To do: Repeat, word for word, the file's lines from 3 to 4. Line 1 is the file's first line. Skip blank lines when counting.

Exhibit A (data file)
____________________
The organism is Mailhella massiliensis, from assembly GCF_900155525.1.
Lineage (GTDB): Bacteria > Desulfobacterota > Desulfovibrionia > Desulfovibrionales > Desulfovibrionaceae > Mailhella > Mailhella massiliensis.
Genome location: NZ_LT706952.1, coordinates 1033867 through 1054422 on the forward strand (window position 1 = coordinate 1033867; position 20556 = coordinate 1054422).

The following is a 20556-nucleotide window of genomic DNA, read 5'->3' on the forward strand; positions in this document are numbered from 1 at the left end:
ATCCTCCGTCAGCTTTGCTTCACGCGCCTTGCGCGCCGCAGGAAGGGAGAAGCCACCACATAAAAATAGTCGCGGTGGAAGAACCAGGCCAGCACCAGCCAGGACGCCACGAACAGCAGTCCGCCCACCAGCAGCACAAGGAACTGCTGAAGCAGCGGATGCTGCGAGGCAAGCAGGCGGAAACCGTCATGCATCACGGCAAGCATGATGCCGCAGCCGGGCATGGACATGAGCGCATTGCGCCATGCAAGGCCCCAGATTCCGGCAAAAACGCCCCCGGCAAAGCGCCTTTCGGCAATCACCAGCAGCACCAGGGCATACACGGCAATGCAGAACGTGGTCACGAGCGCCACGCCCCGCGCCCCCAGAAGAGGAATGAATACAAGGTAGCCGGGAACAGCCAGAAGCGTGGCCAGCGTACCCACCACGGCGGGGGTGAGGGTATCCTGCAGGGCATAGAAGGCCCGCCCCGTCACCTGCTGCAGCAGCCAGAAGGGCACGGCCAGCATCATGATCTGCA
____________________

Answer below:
Genome location: NZ_LT706952.1, coordinates 1033867 through 1054422 on the forward strand (window position 1 = coordinate 1033867; position 20556 = coordinate 1054422).

The following is a 20556-nucleotide window of genomic DNA, read 5'->3' on the forward strand; positions in this document are numbered from 1 at the left end: